Formula One supremo Bernie Ecclestone is not ruling out a return of the San Marino Grand Prix in the future once the renovation works are completed.
Imola, which has been hosting Formula One Grands Prix since 1980, has lost its spot on the 2007 calendar.
The track, Ferrari's home venue, had hoped to win a reprieve after teams agreed unanimously last month to an 18th race and the Italian government confirmed that work would start on modernising the circuit.
Ecclestone wrote to the San Marino Grand Prix organisers last month telling them the race had been lost.
The Briton reckons, however, there is still a chance Imola could return in the future.
"Out of habit I don't use the word 'never' in life, so I don't rule out anything in the future. For 2007 the question is closed, if and when the works are finished, we'll see," Ecclestone told Autosprint magazine.
"There's always more and more interest in F1, new emerging economies want it, and with the renewal of the Concorde Agreement, from 2007 teams will receive a lot more financial resources.
"Many want to host a GP, so to be able to satisfy organizational costs is the minimum in my opinion. Imola has always lived a situation of absolute privilege, it couldn't last forever."
Ecclestone said the financial conditions were not good enough to secure the race's 2007 slot.
"Things are simple: the contract expired this year as the conditions to renew it weren't there anymore," Ecclestone added.
"Imola has always lived a situation of great privilege compared to any other organizer; in the last years they managed to pay half a token compared to the other organizers, lamenting every time there was no money to finance the race.
"That race was born and stayed on the calendar most of all as a homage to Enzo Ferrari: in the last years of his life he could not move very much, so Imola was the only chance he had to see up close his cars competing against the others.
"As long as around a table there was myself, Enzo Ferrari and Luciano Conti (president of Sagis back then), things have always worked fine, nobody was unhappy. The problems started after that, because many promises were almost never followed by concrete facts.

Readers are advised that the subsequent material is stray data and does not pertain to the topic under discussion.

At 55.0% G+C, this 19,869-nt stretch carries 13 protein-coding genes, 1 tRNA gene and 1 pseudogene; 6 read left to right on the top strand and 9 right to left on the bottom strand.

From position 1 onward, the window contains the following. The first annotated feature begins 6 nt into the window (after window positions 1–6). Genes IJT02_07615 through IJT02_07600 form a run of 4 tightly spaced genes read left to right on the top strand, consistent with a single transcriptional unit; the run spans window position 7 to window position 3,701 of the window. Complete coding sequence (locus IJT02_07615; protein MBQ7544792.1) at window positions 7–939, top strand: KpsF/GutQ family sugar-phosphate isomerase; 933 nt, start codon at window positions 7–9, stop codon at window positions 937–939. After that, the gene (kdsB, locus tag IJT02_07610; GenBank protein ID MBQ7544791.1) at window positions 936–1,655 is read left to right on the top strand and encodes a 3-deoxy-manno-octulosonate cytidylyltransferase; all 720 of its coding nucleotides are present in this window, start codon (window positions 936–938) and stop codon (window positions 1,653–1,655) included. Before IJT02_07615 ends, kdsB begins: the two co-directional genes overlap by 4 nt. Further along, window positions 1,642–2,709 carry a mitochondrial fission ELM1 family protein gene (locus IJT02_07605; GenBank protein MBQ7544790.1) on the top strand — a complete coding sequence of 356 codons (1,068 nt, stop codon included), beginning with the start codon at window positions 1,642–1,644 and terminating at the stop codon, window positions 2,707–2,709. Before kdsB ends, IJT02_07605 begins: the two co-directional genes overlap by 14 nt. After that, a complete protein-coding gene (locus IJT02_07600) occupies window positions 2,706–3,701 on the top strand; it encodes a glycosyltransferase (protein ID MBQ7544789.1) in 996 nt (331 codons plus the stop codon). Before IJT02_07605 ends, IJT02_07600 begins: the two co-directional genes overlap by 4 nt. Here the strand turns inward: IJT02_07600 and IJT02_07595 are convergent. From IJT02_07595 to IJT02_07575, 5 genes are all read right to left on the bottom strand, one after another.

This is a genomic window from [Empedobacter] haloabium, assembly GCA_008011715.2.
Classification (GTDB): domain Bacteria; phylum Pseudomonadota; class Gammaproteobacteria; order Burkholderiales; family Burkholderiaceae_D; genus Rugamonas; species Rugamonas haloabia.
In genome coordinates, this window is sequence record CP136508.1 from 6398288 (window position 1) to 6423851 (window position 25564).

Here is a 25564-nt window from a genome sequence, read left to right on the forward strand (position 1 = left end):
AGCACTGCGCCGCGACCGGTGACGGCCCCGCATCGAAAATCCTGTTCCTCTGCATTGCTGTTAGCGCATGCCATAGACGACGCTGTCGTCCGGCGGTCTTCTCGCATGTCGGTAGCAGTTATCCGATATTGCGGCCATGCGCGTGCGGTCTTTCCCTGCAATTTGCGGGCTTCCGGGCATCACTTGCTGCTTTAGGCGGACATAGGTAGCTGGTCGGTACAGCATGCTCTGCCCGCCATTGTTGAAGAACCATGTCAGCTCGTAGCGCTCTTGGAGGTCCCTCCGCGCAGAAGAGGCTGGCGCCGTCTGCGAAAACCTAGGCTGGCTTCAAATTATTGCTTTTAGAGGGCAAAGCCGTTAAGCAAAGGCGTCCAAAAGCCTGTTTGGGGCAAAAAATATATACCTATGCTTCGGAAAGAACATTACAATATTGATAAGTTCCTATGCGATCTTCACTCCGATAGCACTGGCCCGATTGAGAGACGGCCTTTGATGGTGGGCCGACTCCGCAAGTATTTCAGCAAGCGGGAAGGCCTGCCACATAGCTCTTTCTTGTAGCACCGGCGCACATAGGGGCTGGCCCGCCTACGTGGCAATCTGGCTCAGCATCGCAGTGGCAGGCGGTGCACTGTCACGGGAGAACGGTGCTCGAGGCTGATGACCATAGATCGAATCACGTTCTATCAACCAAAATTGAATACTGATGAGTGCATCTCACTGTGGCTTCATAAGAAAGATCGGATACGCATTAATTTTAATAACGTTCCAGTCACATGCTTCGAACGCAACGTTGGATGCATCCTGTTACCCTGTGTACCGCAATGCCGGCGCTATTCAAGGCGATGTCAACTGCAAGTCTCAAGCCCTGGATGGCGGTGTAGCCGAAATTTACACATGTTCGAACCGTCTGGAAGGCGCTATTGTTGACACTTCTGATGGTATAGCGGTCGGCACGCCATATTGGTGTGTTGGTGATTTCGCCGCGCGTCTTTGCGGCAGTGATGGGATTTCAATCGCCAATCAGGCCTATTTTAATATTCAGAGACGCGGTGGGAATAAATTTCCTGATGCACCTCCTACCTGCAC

"In the last years I often felt like I was the only one who wanted to carry on racing at Imola: the structures were crumbling, there were always arguments on the financial aspects, the circuit had to be modified.
"Many, among team managers and journalists, asked me why we carried on racing there. As long as it was possible I tried to aid the GP, but the situation was indefensible by now."
The Formula One boss also said that the renovation works would not have been enough to secure a place on the calendar next year.
"I don't think all the works would be finished by March," he said. "To reform a circuit it's not enough to say it, you also need to do it. Just look at what kind of phenomenal structures were build by the new countries hosting a GP in the last years.
"Even Monza, with all the limitations due to its location, has managed to renovate itself, even though every time a new problem appears: a judge complaining about the noise, tobacco advertisement, but things got done.
"At Imola, by contrast, there were only problems. A shame, because I think the circuit could be very financially rewarding but the entire system had to be changed. Maybe now they'll be calmer by organizing amateur races, maybe that's their evolution."